Thursday, May 08, 2008

"Iron Man": Random thoughts

I went to see the newly released "Iron Man" tonight, and I was impressed. Random thoughts about the film will accumulate here.
  • First, this is definitely not a feminist film. The main character, playboy billionaire weapons contractor Tony Stark, has the amazing talent of turning practically any women who crosses his path into a slut or a stripper.

    The anti-feminism also pops up on a meta-level as well. Lead actress Gwyneth Paltrow spends the entire movie being made up to look like Kirsten Dunst, an actress about 10 years younger.


  • "Iron Man" is also a profoundly conservative film, but not necessarily for the reason that you might have expected. At the start of the film, Tony Stark is motoring along in an armored convoy of humvees in Afghanistan having just demonstrated an advanced new weapon system to the United States Army. Stark's convoy is ambushed by the local terrorist forces who, as fate would have it, are equipped with huge supplies of weapons manufactured by Stark's own company. Stark himself is captured and nearly killed by the terrorists; only his own ingenuity and the assistance of an unlikely ally allow him to escape. When Stark finally escapes and returns back to the United States, he publically announces that his company will discontinue the manufacture of weapons system. Privately, Stark begins work on a personal set of unstoppably powerful battle armor to enable himself to kick terrorist butt with a vengeance.

    Media critics have observed that this is fairly conservative as it stands: an American responds to being "mugged by reality" with a mixture of personal self-improvement and ruthless vengeance. On the other hand, the movie is actually much more profoundly conservative than this. Consider the paradox of Stark converting his multi-billion dollar company to purely peaceful activities while building a battle suit for his exclusive use that is orders of magnitude more militarily powerful than anything Stark had ever built before. The conclusion we are forced to draw is that Stark has not renounced weapons contracting so much as he has renounced mass weapons contracting.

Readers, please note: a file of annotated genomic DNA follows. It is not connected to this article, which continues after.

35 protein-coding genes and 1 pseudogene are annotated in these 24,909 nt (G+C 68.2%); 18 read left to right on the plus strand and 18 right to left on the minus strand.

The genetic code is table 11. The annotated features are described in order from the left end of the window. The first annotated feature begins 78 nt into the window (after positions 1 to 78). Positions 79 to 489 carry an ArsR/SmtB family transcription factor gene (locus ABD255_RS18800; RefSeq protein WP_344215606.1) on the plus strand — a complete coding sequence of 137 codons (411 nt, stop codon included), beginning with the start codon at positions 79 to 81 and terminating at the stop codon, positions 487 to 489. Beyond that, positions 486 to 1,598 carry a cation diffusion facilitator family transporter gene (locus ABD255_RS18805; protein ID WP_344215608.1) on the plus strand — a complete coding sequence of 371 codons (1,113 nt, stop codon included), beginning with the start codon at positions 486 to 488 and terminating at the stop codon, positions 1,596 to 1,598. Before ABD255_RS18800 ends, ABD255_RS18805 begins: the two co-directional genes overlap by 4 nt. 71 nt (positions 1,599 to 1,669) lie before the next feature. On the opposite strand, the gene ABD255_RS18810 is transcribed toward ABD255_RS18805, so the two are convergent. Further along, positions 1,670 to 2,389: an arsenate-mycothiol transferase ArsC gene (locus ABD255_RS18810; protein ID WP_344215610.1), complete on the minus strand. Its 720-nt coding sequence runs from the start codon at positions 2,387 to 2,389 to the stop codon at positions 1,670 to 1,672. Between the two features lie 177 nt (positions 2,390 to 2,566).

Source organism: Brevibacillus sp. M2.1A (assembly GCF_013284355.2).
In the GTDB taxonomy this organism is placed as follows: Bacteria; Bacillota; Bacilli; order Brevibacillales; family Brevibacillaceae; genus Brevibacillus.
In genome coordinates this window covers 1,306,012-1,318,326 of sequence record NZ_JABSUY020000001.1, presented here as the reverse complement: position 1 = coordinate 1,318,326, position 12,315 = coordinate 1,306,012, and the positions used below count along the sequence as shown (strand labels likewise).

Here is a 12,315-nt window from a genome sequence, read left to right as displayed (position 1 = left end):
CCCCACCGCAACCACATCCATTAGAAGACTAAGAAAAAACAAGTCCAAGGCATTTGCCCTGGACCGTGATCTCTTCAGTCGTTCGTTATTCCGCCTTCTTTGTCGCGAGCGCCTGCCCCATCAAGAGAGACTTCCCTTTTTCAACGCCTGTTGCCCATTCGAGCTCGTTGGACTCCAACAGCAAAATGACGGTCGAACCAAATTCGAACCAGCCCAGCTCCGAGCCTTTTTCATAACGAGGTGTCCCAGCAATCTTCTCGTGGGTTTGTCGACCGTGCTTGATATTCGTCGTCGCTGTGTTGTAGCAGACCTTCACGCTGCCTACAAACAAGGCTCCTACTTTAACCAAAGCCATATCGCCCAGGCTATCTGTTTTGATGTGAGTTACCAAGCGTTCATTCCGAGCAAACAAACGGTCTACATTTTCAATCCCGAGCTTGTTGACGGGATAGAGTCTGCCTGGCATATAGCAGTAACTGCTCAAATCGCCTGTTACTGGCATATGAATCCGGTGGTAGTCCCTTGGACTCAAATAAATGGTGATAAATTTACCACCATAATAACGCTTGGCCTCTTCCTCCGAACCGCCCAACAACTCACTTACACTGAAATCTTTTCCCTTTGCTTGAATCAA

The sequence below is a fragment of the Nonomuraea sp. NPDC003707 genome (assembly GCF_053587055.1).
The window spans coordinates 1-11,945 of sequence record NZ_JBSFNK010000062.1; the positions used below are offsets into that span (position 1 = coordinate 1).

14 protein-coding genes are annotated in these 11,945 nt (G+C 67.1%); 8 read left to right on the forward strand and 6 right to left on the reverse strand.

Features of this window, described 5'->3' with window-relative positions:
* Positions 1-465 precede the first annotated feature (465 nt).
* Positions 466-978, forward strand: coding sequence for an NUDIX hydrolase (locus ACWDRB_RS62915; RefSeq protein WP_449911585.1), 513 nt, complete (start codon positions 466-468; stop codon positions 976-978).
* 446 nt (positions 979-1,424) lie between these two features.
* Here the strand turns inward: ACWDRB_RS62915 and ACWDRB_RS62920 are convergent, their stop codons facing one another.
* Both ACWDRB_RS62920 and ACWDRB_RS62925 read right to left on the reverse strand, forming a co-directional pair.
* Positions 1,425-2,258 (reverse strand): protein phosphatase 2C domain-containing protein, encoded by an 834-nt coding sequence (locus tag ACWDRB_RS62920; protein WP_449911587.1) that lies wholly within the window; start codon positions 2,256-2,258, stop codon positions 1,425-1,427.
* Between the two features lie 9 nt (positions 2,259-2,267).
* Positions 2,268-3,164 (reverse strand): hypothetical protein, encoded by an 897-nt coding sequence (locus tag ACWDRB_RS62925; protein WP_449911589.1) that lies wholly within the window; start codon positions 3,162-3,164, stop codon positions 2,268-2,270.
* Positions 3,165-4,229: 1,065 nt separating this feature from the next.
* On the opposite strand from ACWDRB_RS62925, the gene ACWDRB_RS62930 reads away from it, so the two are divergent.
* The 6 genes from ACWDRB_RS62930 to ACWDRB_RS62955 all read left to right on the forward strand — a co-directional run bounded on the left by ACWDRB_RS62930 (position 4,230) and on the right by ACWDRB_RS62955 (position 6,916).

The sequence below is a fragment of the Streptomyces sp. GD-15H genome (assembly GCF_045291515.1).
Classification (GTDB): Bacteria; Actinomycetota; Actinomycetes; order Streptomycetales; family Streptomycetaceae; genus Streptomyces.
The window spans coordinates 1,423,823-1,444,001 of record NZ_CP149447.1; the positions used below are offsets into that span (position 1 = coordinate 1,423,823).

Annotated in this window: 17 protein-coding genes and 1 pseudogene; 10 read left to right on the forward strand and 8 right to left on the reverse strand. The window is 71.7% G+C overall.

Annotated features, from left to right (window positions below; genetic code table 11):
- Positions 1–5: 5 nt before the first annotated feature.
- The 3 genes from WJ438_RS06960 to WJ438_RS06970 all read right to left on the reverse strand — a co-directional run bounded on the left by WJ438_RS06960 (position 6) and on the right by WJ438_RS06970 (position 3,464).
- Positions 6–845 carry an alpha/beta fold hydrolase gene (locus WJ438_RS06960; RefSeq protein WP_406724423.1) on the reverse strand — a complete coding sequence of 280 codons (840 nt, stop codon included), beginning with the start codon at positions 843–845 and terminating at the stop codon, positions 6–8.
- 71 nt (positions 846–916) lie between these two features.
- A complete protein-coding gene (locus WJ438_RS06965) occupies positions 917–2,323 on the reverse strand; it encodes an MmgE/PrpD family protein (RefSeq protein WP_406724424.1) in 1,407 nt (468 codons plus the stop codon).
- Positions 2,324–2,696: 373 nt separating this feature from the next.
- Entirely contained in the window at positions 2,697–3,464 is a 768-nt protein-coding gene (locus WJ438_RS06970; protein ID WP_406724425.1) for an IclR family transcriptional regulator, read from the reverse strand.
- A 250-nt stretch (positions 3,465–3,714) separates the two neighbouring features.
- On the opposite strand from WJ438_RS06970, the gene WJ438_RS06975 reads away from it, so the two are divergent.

In other words, Stark is really renouncing the democratic principle as a component of modern warfare. He creates an immensely powerful suit of armor, but like a medieval knight, he reserves its use for those he feels have the moral enlightenment and the personal discipline (namely, himself) to use it responsibly. Stark is also more than willing to take the war to the terrorists despite the rather explicit wishes of the American demos that the Afghan terrorists be treated as class allies.


  • Moving on, the next thing to keep in mind about "Iron Man" is that Tony Stark is practically indestructable for a big portion of the film. While wearing the Iron Man armor, Stark manages to survive small arms fire; .50 calibre machine gun fire; a hit from an artillery shell; a collision with an F-22 at Mach 1; ascent to low Earth orbit with nothing except a metal helmet over his head; and levels of G-forces that would have liquified his skull in real life.

    The one major injury that he doesn't seem able to instantly regenerate is a shrapnel wound directly to the heart. In a typically ironic comic book twist, Stark manages to survive but is left with a fist-sized cavity and a flux capacitor where his heart used to be.

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